The (im)morality of patents

When there is a public health emergency, how ought IP and patents be viewed? This theme is being debated fiercely in the developed and developing worlds. A dialogue on this very important and urgent theme was hosted by the writer Anand Giridharadas.

[jessica45 / Pixabay]

In response to a question on how ought patents be viewed during the times we live in now, Priti Krishtel, a co-founder at I-MAK, placed much in perspective. “The original intention behind the patent system was to motivate people to invent by rewarding them with a time-limited monopoly. But today that intention has been distorted beyond recognition. Corporations have teams of lawyers and lobbyists whose sole job is to leverage patent protection to block competition, prolong monopolies, and protect profits.

“Today, in the middle of the worst pandemic we've seen in a century, we have to remember that innovation exists to serve people, not the other way around. Innovation exists to save lives—and if patents and other intellectual property are standing in the way of saving lives, these rights are not sacrosanct and must be waived to ensure we can get as many manufacturers as possible going to make life-saving vaccines and other medical products.”

Zain Rizvi, a law and policy researcher, added, “Everyone understands that countries are hoarding doses, but fewer pick up that the global vaccine access fight is also about knowledge. A dose of vaccine can be used by only one person, but all of humanity can benefit from the underlying knowledge about how to make the vaccine… 

“But life-saving knowledge is not available for everyone to use. In a pandemic where thousands are dying daily from a shortage of vaccines, this system is clearly immoral. What makes it even more egregious is that the corporations are getting monopolies on vaccines developed with huge infusions of taxpayer funding. The theoretical justification for a patent falls apart when we the people just paid the corporations for the research and development.”

May we urge you to read the full conversation and share your thoughts with us?

Dig deeper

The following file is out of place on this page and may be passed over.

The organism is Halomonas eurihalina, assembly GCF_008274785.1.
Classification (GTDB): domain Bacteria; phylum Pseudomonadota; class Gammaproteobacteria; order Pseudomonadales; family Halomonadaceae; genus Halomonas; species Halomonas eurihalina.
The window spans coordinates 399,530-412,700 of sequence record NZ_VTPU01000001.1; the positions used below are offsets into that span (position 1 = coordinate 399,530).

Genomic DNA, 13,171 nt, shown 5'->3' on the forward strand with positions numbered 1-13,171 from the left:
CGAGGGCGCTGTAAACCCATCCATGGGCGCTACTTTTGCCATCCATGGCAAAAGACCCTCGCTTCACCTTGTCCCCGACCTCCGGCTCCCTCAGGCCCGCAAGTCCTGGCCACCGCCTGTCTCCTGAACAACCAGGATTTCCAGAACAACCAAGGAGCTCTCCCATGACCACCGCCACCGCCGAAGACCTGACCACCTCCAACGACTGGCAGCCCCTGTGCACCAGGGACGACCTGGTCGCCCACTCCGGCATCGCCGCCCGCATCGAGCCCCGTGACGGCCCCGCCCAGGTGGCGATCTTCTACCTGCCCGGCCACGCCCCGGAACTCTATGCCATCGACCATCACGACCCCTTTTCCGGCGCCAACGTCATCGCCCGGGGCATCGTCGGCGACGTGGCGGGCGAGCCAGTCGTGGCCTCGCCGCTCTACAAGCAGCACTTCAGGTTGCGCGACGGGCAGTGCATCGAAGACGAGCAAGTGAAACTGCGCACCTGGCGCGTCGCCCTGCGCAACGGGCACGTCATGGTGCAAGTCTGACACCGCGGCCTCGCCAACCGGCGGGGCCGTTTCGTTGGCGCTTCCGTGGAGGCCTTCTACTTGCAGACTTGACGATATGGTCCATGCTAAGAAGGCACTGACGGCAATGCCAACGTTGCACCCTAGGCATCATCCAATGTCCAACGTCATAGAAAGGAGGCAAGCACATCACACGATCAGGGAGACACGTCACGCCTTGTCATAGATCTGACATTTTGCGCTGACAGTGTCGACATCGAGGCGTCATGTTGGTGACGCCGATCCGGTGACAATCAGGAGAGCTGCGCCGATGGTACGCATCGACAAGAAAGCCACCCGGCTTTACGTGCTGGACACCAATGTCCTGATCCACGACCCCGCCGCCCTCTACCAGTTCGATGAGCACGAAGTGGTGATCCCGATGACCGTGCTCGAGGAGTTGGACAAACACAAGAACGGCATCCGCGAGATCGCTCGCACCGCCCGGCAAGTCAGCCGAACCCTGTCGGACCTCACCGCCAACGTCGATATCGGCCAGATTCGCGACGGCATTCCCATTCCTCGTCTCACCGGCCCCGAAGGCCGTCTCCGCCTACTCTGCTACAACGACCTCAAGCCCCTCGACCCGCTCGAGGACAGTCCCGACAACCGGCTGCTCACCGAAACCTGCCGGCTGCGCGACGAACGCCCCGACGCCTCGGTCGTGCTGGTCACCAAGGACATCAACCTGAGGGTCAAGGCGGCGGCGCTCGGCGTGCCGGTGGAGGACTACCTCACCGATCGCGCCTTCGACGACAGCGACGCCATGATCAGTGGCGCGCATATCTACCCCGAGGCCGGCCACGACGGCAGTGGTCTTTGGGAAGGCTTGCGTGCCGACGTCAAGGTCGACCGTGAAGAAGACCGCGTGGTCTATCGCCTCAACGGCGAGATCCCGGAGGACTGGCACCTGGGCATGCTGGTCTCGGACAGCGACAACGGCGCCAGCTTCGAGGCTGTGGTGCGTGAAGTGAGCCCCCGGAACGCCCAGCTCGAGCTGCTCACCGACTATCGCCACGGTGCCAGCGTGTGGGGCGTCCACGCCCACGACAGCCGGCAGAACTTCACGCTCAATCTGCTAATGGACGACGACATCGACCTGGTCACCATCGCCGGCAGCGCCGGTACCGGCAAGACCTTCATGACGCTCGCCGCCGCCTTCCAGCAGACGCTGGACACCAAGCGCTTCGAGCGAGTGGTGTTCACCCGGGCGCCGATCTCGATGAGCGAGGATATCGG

Still curious?

  • Cheap labour and algorithms make everything you want done possible. But it's not going to take you any place significant. Unless you’ve got chutzpah like KV Kamath or Arun Maira, writes Charles Assisi. Read: Doctoral dissertations from a tea stall 
  • Trends in the US could portend the challenges India will face, writes Rishikesha T Krishnan. Read: The Future of India 
  • The government is easing the lockdown at last. I would be able to go out again. But, for what, my mind asked? Poems can articulate feelings that the rational mind cannot explain in prose, writes Arun Maira. Read: A long haiku about my locked-down mind

(Poem) All you who sleep tonight

All you who sleep tonight 
Far from the ones you love, 
No hand to left or right 
And emptiness above - 

Know that you aren't alone 
The whole world shares your tears, 
Some for two nights or one, 
And some for all their years.

I encountered this poem many years ago when I was feeling low and lonely. But on reading it, it occurred to me that there are others whose grief may be greater than mine. And that I am perhaps blind to the blessings I have. ~ Charles Assisi

What’s helping you get through these tough times? Send us the song, poem, quote that is your balm now. And we will share it through this newsletter.

And if you missed previous editions of this newsletter, they’re all archived here.

Bookmark Founding Fuel’s special section on Thriving in Volatile Times. All our stories on how individuals and businesses are responding to the pandemic until now are posted there.

Warm regards,

Team Founding Fuel

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Founding Fuel

Founding Fuel aims to create the new playbook of entrepreneurship. Think of us as a hub for entrepreneurs- the go-to place for ideas, insights, practices and wisdom essential to build the enterprise of tomorrow. It is co-founded by veteran journalists Indrajit Gupta and Charles Assisi, along with CS Swaminathan, the former president of Pearson's online learning venture.